The Mr. Anybody Lesson I have been known to ask educators and youth workers, "How do we get better at basketball or become better readers?" Without hesitation, they always tell me, "practice." Next I ask, "how do we get better at resolving conflict?" Almost always I am answered with silence. In some groups who are willing to be honest, I hear things like "You get sent to the principal's office" or "you get told to be quiet." The skills required to coexist peacefully with each other are the same skills that help us learn together and help us create healthy communities. Believe it or not, much of our time is spent convincing those who work with children that these skills deserve time and attention. If we know that a healthy school climate helps keep kids learning and keeps them in school, why don't we prioritize the learning which creates that healthy school climate? Maybe it's because teachers don't feel adequately prepared to do so. Maybe it's because teachers have been warned against taking a few minutes from curriculum, standards, and pacing guides to tune in to what is really needed in their classrooms. We at Peace Learning Center have found, after 18 years of working with youth,that a small investment in time and energy pays off in lasting and remarkable ways. The lasting value of peace education hit home for me, literally, when one of our facilitators worked with my daughter's
5 TIPS FOR PARENTS Parents have tremendous responsibilities. Each child is born into this world with an open heart and open mind. Each moment helps shape a young person's thoughts and feelings for a lifetime. With four children in our household, my wife Meg and I get many chances to raise young people. Each child is different with their unique personalities. Parenting is the most rewarding and consuming part of life I've experienced. Here are a few ideas about parenting I've picked up over the last 20 years: Tim with his extended family at last year's Mustached Turtle Dash! Kids need love and acceptance - not criticism and judgment - but it is a balance. Can you be a nurturing authority that sets boundaries and tolerates action within those boundaries? It is better to have positive and open relationships with your children than an oversight and monitoring role. Our children need us when they get in trouble. If they think sharing with you will get them in deeper trouble and not be helpful, you may miss opportunities before things really get bad. Keep calm and don't yell. I've had my share of mad dad moments to later regret my behavior because the louder you get, the louder the whole house will be. Not a good example. In this age of computers and electronic devices, it is best to make plans and tell your kids they will be joining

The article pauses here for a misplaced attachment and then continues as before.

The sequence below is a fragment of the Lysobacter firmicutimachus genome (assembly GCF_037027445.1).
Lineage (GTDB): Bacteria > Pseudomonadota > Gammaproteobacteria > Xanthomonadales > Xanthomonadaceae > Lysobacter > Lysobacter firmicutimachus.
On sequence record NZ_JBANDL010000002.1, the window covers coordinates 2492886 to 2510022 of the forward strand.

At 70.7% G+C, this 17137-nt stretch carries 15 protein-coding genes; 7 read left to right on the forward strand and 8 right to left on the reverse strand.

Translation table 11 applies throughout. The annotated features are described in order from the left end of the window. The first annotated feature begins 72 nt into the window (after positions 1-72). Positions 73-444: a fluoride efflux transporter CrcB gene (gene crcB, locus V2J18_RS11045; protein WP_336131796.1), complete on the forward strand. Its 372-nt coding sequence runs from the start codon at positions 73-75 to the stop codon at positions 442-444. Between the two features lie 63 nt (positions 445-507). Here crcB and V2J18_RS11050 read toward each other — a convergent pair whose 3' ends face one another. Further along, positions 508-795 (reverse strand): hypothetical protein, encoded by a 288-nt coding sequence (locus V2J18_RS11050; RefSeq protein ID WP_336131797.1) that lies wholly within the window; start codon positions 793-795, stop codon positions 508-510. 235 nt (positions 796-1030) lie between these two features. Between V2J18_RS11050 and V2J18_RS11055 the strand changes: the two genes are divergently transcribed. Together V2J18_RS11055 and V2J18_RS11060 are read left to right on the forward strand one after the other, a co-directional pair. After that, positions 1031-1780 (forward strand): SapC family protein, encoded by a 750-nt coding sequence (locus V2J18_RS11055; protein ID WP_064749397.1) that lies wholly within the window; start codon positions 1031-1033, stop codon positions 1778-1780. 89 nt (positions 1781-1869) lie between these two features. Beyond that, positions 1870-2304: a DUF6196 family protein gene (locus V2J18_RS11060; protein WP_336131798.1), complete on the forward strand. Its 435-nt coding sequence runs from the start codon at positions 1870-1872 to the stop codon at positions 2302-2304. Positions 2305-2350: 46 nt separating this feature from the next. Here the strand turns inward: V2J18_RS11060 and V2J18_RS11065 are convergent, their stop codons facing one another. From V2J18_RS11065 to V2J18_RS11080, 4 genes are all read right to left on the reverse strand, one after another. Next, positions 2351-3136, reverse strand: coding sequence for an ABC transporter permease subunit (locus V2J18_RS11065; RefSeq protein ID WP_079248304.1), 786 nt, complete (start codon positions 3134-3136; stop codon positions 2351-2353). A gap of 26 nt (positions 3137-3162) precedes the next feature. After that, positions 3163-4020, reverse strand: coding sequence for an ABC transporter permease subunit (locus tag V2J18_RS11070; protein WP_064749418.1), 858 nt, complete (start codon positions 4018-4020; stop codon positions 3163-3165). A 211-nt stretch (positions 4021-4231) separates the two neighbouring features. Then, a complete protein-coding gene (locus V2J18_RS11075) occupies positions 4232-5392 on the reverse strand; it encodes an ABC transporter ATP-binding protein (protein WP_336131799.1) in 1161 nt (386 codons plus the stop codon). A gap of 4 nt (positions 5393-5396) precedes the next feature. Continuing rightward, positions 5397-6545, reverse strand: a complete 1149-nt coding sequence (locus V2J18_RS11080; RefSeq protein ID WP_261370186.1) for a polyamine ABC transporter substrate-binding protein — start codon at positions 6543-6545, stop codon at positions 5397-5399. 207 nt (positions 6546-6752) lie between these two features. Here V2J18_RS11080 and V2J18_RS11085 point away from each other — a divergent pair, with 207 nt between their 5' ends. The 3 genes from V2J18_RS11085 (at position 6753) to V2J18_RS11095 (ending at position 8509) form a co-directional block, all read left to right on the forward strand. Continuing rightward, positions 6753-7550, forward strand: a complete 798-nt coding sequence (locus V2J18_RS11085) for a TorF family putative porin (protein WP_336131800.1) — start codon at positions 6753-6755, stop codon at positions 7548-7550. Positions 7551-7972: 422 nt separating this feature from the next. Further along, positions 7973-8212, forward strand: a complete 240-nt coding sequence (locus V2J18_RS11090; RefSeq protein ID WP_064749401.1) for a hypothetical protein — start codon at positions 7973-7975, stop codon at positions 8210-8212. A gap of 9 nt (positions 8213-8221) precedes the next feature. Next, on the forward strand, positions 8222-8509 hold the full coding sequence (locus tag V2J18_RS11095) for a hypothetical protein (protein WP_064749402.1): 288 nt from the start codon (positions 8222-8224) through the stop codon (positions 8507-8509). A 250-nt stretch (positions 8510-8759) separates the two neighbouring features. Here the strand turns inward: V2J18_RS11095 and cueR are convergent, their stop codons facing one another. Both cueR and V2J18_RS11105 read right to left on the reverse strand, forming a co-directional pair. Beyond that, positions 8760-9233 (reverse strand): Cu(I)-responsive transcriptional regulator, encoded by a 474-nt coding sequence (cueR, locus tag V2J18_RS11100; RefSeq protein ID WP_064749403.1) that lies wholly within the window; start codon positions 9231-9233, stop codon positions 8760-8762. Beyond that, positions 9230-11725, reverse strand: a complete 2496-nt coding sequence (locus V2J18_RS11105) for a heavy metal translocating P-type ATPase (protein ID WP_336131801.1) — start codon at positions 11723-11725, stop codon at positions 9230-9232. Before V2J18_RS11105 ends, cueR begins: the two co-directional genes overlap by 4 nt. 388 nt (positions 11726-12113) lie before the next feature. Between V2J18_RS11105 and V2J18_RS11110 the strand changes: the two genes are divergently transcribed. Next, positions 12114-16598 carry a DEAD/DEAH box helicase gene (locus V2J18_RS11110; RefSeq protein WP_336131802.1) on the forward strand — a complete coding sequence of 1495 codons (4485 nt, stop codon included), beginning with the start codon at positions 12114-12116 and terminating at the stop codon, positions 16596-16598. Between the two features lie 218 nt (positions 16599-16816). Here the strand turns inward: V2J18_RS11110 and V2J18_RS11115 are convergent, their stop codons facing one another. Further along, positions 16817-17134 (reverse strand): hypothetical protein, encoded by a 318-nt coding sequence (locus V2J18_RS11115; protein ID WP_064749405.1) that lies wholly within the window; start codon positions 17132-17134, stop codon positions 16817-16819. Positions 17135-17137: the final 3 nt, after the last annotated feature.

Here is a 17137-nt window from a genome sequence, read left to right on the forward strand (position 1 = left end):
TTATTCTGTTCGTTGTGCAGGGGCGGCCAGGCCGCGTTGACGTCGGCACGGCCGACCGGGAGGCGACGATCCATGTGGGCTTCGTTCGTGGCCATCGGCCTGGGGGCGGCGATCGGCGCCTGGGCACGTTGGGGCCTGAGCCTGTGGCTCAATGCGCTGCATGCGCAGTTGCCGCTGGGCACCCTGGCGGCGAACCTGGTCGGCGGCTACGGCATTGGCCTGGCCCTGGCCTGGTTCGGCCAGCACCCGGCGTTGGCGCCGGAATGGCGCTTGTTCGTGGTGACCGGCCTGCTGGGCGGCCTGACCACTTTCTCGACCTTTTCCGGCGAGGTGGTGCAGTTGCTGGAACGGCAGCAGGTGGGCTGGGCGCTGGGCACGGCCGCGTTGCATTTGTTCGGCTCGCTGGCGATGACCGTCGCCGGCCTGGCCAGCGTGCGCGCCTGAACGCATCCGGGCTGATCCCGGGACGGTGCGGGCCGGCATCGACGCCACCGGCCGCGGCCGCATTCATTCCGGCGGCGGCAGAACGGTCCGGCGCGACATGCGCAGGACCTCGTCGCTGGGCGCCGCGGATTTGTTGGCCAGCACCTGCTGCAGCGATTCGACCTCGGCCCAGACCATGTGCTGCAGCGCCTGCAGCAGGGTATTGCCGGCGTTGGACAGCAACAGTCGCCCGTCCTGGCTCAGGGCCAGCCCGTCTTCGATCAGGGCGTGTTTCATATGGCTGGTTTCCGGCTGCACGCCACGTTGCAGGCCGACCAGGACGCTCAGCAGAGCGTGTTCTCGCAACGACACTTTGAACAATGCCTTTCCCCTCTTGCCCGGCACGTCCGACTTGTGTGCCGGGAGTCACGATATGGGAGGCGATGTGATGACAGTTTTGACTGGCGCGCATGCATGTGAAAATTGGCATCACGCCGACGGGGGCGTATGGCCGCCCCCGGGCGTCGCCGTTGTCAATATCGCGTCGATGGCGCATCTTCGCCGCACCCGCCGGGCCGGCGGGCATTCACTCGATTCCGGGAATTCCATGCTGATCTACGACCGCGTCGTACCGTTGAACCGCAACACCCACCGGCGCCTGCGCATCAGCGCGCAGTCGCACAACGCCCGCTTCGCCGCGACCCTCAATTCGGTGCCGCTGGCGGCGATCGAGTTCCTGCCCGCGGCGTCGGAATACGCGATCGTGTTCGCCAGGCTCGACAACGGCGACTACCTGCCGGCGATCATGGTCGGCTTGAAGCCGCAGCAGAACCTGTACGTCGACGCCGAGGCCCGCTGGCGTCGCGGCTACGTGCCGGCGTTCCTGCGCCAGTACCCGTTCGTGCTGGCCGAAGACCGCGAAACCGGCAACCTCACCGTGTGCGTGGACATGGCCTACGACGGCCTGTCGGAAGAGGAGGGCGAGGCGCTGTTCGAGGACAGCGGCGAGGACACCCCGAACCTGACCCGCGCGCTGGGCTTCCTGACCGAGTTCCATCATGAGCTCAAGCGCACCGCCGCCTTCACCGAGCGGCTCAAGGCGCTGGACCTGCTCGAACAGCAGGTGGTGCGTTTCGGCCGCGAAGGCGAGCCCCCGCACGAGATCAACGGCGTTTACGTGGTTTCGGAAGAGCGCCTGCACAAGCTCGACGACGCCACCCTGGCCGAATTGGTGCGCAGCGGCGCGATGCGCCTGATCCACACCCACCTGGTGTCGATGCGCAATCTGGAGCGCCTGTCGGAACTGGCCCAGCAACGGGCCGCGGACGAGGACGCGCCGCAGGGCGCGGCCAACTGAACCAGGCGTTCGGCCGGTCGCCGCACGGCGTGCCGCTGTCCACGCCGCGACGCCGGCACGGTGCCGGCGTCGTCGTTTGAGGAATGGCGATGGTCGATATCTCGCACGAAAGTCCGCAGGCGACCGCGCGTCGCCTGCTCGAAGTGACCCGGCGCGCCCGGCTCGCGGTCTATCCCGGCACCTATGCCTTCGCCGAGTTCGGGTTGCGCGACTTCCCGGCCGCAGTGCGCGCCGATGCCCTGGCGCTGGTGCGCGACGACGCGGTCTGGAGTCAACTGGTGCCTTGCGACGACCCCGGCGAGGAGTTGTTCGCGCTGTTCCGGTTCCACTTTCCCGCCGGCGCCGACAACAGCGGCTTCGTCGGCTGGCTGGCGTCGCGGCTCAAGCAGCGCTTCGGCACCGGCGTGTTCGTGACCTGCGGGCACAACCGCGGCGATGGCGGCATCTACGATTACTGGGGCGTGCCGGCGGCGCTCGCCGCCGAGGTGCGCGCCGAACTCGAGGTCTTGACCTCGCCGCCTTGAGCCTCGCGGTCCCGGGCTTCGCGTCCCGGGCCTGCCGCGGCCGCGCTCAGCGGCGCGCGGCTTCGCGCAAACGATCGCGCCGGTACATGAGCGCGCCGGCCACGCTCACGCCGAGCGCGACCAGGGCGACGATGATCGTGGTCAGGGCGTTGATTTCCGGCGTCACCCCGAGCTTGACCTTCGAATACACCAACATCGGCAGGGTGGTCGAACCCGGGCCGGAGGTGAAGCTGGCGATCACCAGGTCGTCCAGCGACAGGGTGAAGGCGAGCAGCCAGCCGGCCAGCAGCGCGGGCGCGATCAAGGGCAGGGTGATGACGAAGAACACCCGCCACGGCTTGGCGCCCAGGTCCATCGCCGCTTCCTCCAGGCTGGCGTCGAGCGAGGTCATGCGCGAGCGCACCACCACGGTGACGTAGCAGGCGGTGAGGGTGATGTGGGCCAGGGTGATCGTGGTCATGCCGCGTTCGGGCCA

PARENTING THROUGH PEACE (Part 3) - ADHD When a child has ADHD, parents often find it difficult to create and sustain a peaceful household. Armed with knowledge and a sense of humor, Tamara Castleman, M.Ed., will help you see ADHD in a positive light and provide tips on maintaining a peaceful home environment in the face of a challenging neurological condition. This workshop is designed to give parents and caregivers a deepened understanding of ADHD along with strategies for making the most of your child’s strengths. When: Sunday, Nov. 15, 2-5 pm Where: Peace Learning Center More Details: Childcare is available for children 5-12 years old. This workshop is free and open to the public. However, registration is required. Click here to register to attend. Park passes will be provided to registrants. Making it through Middle School in One Peace is presented by Tamara Castleman, a PLC guest volunteer facilitator Tamara Castleman is a parent, educator, and artist who is passionate about helping families co-exist peacefully, in a way that empowers each family member to meet his or her highest potential. Tamara has a Bachelor's degree from Indiana University and a Masters of Education with an emphasis in Montessori Integrated Learning from Endicott College. She is also certified as a Montessori teacher for children 6-12 years old by the Institute for Educational Studies (TIES).